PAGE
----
Algae Paper of Postage Stamps from Venice
Environmental Friendly and Biodegradation
function of algae
An algae is very common in the water and plays an important role in the water ecosystem as it can be an indicator of the water quality. More pollutants in the water would cause the algae bloom and lead the eutrophication to happen, but algae also help to absorb the pollutants and purify the water quality at the same time.
Pablo Dorigo Sempere, the designer from Spanish-Italian has extracted the algae from the polluting Venetian Lagoon and used it to make the paper postage stamps to reduce waste and make better use of resources. Algae paper is an upcycled ecological paper and natural fibers-based that can help to clean the waters from proliferating and harmful algae. This is a kind of innovative and eco-friendly material to pursue a sustainable way in the paper, which beneficial to the ecological and can reduce the demand for trees, as well as used to be one of the sources of paper without using trees.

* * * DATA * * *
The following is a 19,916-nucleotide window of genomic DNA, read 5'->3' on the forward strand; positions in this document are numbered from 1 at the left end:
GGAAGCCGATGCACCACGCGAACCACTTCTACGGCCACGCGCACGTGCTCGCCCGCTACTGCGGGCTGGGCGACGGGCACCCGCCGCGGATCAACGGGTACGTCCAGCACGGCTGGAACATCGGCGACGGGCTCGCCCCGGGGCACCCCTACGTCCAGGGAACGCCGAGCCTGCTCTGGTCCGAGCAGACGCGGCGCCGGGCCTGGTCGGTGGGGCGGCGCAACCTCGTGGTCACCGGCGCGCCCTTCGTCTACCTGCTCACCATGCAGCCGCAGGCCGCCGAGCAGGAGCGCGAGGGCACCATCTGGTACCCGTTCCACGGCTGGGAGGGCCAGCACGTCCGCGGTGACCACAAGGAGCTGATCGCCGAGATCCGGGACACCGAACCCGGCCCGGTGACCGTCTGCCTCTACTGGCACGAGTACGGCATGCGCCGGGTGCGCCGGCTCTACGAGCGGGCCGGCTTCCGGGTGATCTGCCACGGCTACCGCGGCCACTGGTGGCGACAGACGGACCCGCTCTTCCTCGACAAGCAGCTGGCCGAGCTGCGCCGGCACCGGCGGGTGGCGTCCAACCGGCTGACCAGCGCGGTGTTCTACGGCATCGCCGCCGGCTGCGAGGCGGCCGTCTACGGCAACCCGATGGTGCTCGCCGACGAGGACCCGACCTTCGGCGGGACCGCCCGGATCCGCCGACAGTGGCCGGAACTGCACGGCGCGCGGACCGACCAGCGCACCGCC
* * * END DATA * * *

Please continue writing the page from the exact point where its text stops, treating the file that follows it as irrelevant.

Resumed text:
Three Phases of Production
1. Prepare the pulp into fibers
2. Form the paper on a wire-mesh mould
3. Dry and finish the paper’s surface
The color and texture of algae paper will be different based on the composition of thin and coarse powdered algae mixture. The algae paper may have a more irregular and much rough surface texture with darker color if the powdered algae is thicker. The postage stamps are an environmental product with biodegradation and no carbon emission.
There have many materials or items that we believe are worthless and useless. But if we think deep and one more step, some of the materials can be turned into valuable and renewable based on our mind-set. Sustainable development is not that difficult as we think as long as we take action.
Hitti, N. (2020). Pablo Dorigo Sempere
turns Venice canal algae into postage stamps. Retrieved from dezeen,
Web site: https://www.dezeen.com/2020/03/19/venice-lagoon-canals-algae-stamps-pablo-dorigo-sempere/
SHIRO Paper-making innovation from renewable and
recycled souces (2020). Retrieved from FAVINI, Web site: